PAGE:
And although the qualities of self-reliance and resilience that come with expat experience are positive character traits to develop, they also sometimes mean it’s harder to let people in.
So what can you do to be happy?
If you’re reading this and nodding, be reassured ALL these feelings you are having are completely normal. You are not the only one to struggle. Even those women with the enviable group of friends probably had tough times along the way.
First of all, you need to recognize that there is a problem that needs solving. If you’ve read this much of this article I’m guessing you already achieved this step – congratulations! Now read on to find out what you can do about it.
When the going gets tough, the tough GET OUT
Do not shut yourself away at home. Even if you have a house full of boxes that still need unpacking, even if the thought of ‘welcome coffee’ brings you out in hives, say yes to every invitation and opportunity to meet people. If you don’t go, you won’t know.
If your kids are at school there are bound to be events organized by the PTA at the start of term. Otherwise, do some research. Most expat locations have clubs and associations who run tours, book groups, craft and walking clubs and a hundred other activities to fill your calendar. Search on Facebook for expat groups in your new country and put a message out to see if there are any coffee groups or other opportunities to meet people.
Every expat spouse has been exactly where you are now. We understand what it’s like to be new, or feel alone. People are welcoming: they have to be because friends move on so quickly they have to keep on making new ones. Ask for help.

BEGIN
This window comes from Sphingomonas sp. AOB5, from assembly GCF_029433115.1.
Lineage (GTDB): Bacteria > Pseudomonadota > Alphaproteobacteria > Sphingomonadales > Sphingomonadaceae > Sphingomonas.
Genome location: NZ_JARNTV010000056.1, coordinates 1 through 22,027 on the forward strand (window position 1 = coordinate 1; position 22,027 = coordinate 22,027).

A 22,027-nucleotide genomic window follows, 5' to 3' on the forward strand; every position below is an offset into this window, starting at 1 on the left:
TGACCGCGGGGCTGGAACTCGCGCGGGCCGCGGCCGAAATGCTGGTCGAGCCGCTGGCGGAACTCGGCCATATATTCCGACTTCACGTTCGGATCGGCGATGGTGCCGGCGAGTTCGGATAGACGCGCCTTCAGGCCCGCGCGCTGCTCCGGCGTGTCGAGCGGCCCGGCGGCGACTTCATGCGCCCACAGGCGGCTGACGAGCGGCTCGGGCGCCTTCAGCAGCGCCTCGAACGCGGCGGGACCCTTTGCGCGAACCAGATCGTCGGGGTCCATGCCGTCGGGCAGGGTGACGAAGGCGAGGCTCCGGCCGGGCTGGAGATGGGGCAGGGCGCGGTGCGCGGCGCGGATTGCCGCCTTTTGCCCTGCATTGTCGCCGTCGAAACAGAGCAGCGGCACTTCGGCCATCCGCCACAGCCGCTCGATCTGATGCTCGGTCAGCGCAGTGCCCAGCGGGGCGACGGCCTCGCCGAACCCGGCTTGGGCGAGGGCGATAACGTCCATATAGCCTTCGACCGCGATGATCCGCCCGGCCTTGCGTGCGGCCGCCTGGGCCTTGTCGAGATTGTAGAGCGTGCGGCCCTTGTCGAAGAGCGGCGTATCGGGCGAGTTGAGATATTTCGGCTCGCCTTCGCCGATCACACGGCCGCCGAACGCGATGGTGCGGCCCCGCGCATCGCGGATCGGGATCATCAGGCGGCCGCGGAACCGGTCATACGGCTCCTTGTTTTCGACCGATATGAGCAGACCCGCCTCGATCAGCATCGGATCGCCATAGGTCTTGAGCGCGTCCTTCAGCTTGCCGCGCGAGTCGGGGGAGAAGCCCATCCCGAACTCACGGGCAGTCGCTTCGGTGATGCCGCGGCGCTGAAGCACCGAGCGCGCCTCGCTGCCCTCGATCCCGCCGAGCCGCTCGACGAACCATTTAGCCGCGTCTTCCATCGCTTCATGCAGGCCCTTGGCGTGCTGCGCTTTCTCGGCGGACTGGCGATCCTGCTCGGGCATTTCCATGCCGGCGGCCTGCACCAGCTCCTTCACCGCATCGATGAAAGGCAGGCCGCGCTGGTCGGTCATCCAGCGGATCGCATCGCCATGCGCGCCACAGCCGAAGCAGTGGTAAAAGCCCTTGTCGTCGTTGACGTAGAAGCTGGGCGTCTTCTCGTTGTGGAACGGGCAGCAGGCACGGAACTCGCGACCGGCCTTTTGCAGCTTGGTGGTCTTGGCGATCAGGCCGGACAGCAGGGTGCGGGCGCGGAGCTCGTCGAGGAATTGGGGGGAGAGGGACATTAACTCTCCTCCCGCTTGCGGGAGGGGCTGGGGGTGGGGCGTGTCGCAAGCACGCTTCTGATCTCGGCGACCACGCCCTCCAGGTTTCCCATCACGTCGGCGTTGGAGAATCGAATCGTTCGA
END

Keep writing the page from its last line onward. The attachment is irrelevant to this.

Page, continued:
If you hate the idea of turning up in a group of unknown women and making small talk, tell yourself you only need to go for half an hour and talk to one person. If you hate it you can leave. I’ll bet you’ll meet someone you can talk to, and who knows? Maybe you’ll find something out that’s useful to you. These women are the best source of info about your new home. You might even find a potential friend.
Even if you don’t, get up tomorrow and do the same thing. The law of averages means that the more you put yourself out there, the chances are you’ll meet someone you connect with.
Be happy: Fill your diary
If you’re used to working, you may find having more time on your hands difficult to cope with. In the early days just fill your diary, even if it seems forced. Make sure you do something outside the house every day.
Search up tours of local places. You might only meet tourists, but you’ll gain some local knowledge and you’ll have had some adult conversation! See if the museums and galleries have any lectures or exhibitions you’d be interested in. If you’re into sport, find a running club, or a gym. If you love reading, ask a question about book clubs on an expat forum.
Become a tour guide
Have a look at the map of your new home, divide it up into sections and explore each one. Get a guidebook and investigate each interesting place one by one in preparation for taking your kids at the weekend or your inevitable house guests when they arrive. Make a plan and note it down in your diary, so when you go to the dreaded welcome coffee you might find others who want to join you.
Do not fall into the trap of feeling guilty for doing “fun” things during the time your husband is at work and your kids at school. You are investing time to make a life for your family.
And think how good it will feel when you take your family on a trip at the weekend and you’re the local! Be sure to ask “Who’s the Trailing Spouse now?”
Ask for help